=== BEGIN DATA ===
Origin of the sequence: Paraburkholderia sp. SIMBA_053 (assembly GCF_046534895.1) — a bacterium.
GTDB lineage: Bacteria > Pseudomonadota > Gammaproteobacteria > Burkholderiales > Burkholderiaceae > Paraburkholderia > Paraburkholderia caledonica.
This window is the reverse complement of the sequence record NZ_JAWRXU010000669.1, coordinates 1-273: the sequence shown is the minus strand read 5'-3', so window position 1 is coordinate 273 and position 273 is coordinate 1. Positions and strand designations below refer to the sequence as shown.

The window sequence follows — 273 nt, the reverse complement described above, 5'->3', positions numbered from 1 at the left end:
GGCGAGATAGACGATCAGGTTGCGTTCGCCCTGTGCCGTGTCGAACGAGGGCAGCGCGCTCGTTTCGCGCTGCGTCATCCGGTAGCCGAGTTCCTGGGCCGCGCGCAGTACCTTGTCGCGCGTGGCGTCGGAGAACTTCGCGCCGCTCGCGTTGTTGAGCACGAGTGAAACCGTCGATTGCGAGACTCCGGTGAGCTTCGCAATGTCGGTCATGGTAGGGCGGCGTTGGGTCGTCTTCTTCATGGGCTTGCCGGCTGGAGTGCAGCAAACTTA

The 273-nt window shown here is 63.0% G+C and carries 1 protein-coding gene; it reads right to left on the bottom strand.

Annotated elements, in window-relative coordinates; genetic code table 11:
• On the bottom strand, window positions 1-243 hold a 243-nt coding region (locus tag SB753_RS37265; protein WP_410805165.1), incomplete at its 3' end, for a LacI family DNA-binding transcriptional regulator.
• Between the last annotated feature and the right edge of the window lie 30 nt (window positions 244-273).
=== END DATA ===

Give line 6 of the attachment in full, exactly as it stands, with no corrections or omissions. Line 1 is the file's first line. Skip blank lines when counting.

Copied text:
The 273-nt window shown here is 63.0% G+C and carries 1 protein-coding gene; it reads right to left on the bottom strand.